Did you feel the world was clamoring for the tale of a self-described "Jewish Celebration Freak Show Craft Brewery"?
Absolutely! As is true with our beers, the Jewish Freakshow community being maybe 2 percent of the overall population, and with small craft beers being less than less than 5 percent of the beer market, I quantify the book market for Craft Beer Bar Mitzvah to be essentially within striking distance of 0 percent of overall readers. Niche, baby! But all we need is a few thousand of that tiny tribe and we are golden.
What was the impetus to get your story on paper?
My grandmother wrote a few books on technical writing and I loved looking at her name on the spine. That, and to prove an English degree was worth something, to write the great American novel—except non-fiction, and with beer.
You collaborated with your friend and published author/journalist, James Sullivan, to write the book. How did the creative process work between the two of you?
Jim listened to me wax only slightly poetic for a couple of hours on the phone each week for well over six months. He typed up my rambling stories, edited them into a more coherent structure, and then I started cranking on edits and re-writes until I thought I would lose my mind. Having Jim as a professional author gave me the confidence and a voice of wisdom that pushed the finished product far beyond anything I could have done on my own.
For the uninitiated, what does "Extreme Jewish Brewing" entail?
Normally, Jews don't believe in active attempts to convert anyone to our traditions. However, in the realm of beer, I wanted to pursue all those exceptional beer drinkers who love wild styles, creative recipes, and outrageous flavors. My version of extreme beer - the Shmaltz shtick - always ties into Jewish traditions from the ingredients such as sacred species listed in the Torah, to holidays, great Jewish thinkers, and pop cultural icons.
Now that the book is finished, are you planning a follow-up?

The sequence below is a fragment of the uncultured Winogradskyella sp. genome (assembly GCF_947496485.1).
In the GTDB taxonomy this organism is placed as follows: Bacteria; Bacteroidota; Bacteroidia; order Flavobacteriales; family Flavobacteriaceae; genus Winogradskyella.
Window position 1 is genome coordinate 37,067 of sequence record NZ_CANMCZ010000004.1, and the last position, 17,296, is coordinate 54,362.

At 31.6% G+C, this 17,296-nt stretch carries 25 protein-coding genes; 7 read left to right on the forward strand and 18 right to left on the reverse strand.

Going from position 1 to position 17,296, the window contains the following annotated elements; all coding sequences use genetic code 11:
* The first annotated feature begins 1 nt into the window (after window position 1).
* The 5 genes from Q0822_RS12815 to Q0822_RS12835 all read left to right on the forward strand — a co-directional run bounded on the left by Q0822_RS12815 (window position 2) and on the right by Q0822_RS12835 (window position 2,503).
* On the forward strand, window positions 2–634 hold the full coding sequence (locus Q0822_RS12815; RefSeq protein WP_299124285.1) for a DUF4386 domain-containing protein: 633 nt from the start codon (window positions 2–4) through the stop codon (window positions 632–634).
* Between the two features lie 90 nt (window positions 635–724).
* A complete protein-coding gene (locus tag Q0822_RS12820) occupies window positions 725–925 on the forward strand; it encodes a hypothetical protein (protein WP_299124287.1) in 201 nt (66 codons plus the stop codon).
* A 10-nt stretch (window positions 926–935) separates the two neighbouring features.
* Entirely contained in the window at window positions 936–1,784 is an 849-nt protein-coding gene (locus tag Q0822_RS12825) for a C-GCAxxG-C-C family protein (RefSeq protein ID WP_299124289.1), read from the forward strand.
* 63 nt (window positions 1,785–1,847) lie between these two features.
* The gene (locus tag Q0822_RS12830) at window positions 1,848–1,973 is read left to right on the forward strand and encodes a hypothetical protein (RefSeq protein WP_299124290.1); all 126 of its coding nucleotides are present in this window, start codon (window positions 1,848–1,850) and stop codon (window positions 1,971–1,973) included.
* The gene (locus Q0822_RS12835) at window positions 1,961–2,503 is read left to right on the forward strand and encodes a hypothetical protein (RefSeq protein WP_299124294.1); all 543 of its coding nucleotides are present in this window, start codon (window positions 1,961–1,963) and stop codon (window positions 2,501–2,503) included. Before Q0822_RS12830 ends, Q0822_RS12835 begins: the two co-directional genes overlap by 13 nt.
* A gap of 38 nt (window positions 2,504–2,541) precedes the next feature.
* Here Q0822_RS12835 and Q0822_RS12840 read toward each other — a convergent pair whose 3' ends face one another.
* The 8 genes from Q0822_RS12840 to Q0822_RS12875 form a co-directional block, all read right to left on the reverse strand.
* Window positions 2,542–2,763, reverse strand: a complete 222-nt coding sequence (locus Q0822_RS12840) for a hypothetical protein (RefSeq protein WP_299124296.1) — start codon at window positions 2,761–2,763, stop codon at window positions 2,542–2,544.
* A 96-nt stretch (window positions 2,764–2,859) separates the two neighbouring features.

Hell yeah, coming in 2013, a history of Jews and beer from ancient Mesopotamia to modern craft brewing. I'm working with another journalist from New York and we've already uncovered a ton of fantastic historical information. We will be exploring the secret Hebrew connections through modern craft beer.
Once you finish up the book tour, what's on the horizon for your breweries? Any interesting beers coming up?
It is our 15th anniversary this year and we are launching a ton of new ambitious projects that I can't wait to share with everyone, starting with Genesis 15:15 (launching right now), our barrel-aged harvest barleywine, to Jewbelation 15 coming out next month, and our newly re-designed Genesis dry-hopped session ale. Not to mention our first ever straight-up 6.5%, 65 IBU single IPA, called Hop Manna.
Brick Store Pub Meet and Greet (with a vintage keg of Jewbelation on tap), Sunday, Nov. 13, Free, 7:30 p.m.
Hop City Reading and Signing, Monday, Nov. 14, Free, 4 p.m-6 p.m., 404-350-9998, www.hopcitybeer.com
MJCCA Book Festival, Monday, Nov. 14, Price varies, 7:30 p.m., www.atlantajcc.org
Eugene, how could there be crowds if no one went there?
Pretty soon the Kimball House will be so popular that nobody goes there due to…
Hope everyone had a great time over the weekend and enjoyed some tasty food.
Whimsical? That makes no sense.